|Fado performers were mainly mature age with excellent voices.|
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As I love fish and fresh salads I ate well in Lisbon. I have learned the hard way to carefully avoid washed vegetables such as lettuce when I travel but I decided to take a chance on my first day in Lisbon when the side salad at lunch looked so good. I waited nervously until the following morning. When the feared traveller's curse failed to appear, I happily included side salads for the rest of my stay in Lisbon. I returned to my usual caution later in Spain and Morocco.
I wasn't sure if sardines were available all year 'round or if there was a season for them in Portugal. When I started visiting restaurants I thought I must have arrived in the middle of the season. In a way I had, as you will see in a moment. Every restaurant or taberna I ate in had them on the menu. These are not the little sardines we see in cans in Australia. These are BIG sardines. They are very similar to, but bigger than, the West Australian Pilchards I use for bait sometimes at home.
Some care is needed to eat them, picking the flesh from the bones as you go, but they are worth the effort. I ate them at three or four meals in my short stay in Lisbon. They were usually cooked over hot coals; always delicious.
This was my next door neighbour who also liked the hot coals cooking method but didn't want to smoke out her apartment. She wasn't the only one who cooked her sardines in the street.
Eventually I discovered I had happened by serendipitous chance to be in the Alfama for the Feast of San Antonio. I usually research the local festivals but I had not heard of this one. No wonder sardines were everywhere. Every vacant space became decorated on the weekend with bunting and filled with trestle tables and barbecues.
As well as sardines there was a wide variety of other dishes at these very inexpensive impromptu restaurants - various sausages, other meats, salads and desserts - and drinks. Super Bock beer was cheaply available as was home-made Sangria. I tried one, but it was far too sweet for my taste and my blood glucose levels. Apart from the occasional beer at lunch I stuck to the excellent Portuguese dry red wines unadulterated by sugars and fruits.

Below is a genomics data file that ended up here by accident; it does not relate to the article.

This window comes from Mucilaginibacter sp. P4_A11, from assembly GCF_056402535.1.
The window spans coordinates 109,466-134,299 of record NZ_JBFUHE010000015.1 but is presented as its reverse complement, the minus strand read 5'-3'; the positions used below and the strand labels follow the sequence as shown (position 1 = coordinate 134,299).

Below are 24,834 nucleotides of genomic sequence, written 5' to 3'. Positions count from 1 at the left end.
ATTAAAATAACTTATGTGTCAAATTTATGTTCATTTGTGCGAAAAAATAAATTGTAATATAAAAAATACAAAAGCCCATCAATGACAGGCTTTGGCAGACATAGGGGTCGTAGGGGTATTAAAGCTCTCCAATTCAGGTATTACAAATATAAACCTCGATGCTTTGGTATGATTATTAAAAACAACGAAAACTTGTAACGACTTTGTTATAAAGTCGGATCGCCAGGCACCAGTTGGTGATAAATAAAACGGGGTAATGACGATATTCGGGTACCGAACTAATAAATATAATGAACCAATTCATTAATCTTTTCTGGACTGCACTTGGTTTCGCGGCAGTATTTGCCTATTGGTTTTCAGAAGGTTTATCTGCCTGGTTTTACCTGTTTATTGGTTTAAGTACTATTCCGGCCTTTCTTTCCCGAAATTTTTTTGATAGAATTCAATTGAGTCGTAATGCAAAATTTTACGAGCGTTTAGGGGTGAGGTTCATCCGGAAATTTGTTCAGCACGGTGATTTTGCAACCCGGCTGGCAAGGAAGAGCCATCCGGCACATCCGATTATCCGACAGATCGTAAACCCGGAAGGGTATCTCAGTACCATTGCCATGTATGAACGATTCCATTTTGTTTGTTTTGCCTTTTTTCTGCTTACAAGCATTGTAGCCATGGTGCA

Despite not understanding a word of the lyrics, I found I thoroughly enjoyed taking my time over the evening meal accompanied by Fado singers and musicians. The Fado tradition is very old, first documented in the 1820s and 1830s but with narrative history far older. The songs are mainly laments, a form of blues I am told, but I just liked the music and the singers. This lady was probably the youngest I heard; most were quite mature. Now that I'm 67 I rarely use the word old...
Fado accompaniment was free in the restaurants. I was ready to follow local customs but I never saw any of the performers tipped, which surprised me. I thought about tipping despite that, but did not wish to offend. I hope that failure did not offend as well.
All of the Fado restaurants I chose for the evenings were within 200 metres of my door. I could stumble uphill as late as I liked without worrying about cabs or trams. Yet another reason why I liked my flat in the Rua da Regueira.
Unfortunately my movies of Fado are terrible visually, but I hope the brief sound bites give some idea of the atmosphere. I was still learning how to take movies in low light at the time; well, that's my excuse anyway...listen, don't look.
Down-town restaurants at night.
I often eat soups for lunch. Every restaurant and taberna had an excellent vegetable soup available at lunchtime. On my final day I discovered, only twenty metres away around the corner, a 'lunch-only' restaurant with a limited set menu of cheap tasty lunches. It was just a door on the outside; no signs at all. I discovered it by following my nose. Good finds like that always happen on the last day.
Apart from sardines my other favourite in Lisbon was Dourada, Gilt-head Bream.
A downtown street restaurant and performers.
I cannot recall the full details of this lunch, except that the section beside the salad was delicious. I was never served a meal I did not like in Lisbon.